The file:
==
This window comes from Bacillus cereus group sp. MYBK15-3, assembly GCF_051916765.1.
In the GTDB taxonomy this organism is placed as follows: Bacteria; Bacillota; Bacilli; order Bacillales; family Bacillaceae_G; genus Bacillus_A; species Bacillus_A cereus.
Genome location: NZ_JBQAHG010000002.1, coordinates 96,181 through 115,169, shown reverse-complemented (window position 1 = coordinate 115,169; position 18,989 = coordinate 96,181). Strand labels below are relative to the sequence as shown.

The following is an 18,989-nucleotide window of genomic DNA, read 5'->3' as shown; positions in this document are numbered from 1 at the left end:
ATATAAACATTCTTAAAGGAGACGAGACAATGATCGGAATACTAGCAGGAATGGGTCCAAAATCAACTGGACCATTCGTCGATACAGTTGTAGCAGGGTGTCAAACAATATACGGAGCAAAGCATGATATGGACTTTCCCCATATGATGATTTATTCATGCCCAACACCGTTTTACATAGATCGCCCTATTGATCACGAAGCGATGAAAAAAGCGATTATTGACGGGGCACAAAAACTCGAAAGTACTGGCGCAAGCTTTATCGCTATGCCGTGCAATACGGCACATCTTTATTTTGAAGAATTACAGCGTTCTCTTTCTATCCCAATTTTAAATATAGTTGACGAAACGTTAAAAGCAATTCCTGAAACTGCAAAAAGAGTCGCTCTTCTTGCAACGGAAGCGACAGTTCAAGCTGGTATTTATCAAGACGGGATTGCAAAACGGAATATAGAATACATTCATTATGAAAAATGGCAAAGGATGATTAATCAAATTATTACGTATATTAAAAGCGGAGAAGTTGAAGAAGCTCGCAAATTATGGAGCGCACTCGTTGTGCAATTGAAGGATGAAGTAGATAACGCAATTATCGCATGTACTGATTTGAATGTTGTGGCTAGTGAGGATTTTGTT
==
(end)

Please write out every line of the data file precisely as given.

This window comes from Bacillus cereus group sp. MYBK15-3, assembly GCF_051916765.1.
In the GTDB taxonomy this organism is placed as follows: Bacteria; Bacillota; Bacilli; order Bacillales; family Bacillaceae_G; genus Bacillus_A; species Bacillus_A cereus.
Genome location: NZ_JBQAHG010000002.1, coordinates 96,181 through 115,169, shown reverse-complemented (window position 1 = coordinate 115,169; position 18,989 = coordinate 96,181). Strand labels below are relative to the sequence as shown.

The following is an 18,989-nucleotide window of genomic DNA, read 5'->3' as shown; positions in this document are numbered from 1 at the left end:
ATATAAACATTCTTAAAGGAGACGAGACAATGATCGGAATACTAGCAGGAATGGGTCCAAAATCAACTGGACCATTCGTCGATACAGTTGTAGCAGGGTGTCAAACAATATACGGAGCAAAGCATGATATGGACTTTCCCCATATGATGATTTATTCATGCCCAACACCGTTTTACATAGATCGCCCTATTGATCACGAAGCGATGAAAAAAGCGATTATTGACGGGGCACAAAAACTCGAAAGTACTGGCGCAAGCTTTATCGCTATGCCGTGCAATACGGCACATCTTTATTTTGAAGAATTACAGCGTTCTCTTTCTATCCCAATTTTAAATATAGTTGACGAAACGTTAAAAGCAATTCCTGAAACTGCAAAAAGAGTCGCTCTTCTTGCAACGGAAGCGACAGTTCAAGCTGGTATTTATCAAGACGGGATTGCAAAACGGAATATAGAATACATTCATTATGAAAAATGGCAAAGGATGATTAATCAAATTATTACGTATATTAAAAGCGGAGAAGTTGAAGAAGCTCGCAAATTATGGAGCGCACTCGTTGTGCAATTGAAGGATGAAGTAGATAACGCAATTATCGCATGTACTGATTTGAATGTTGTGGCTAGTGAGGATTTTGTT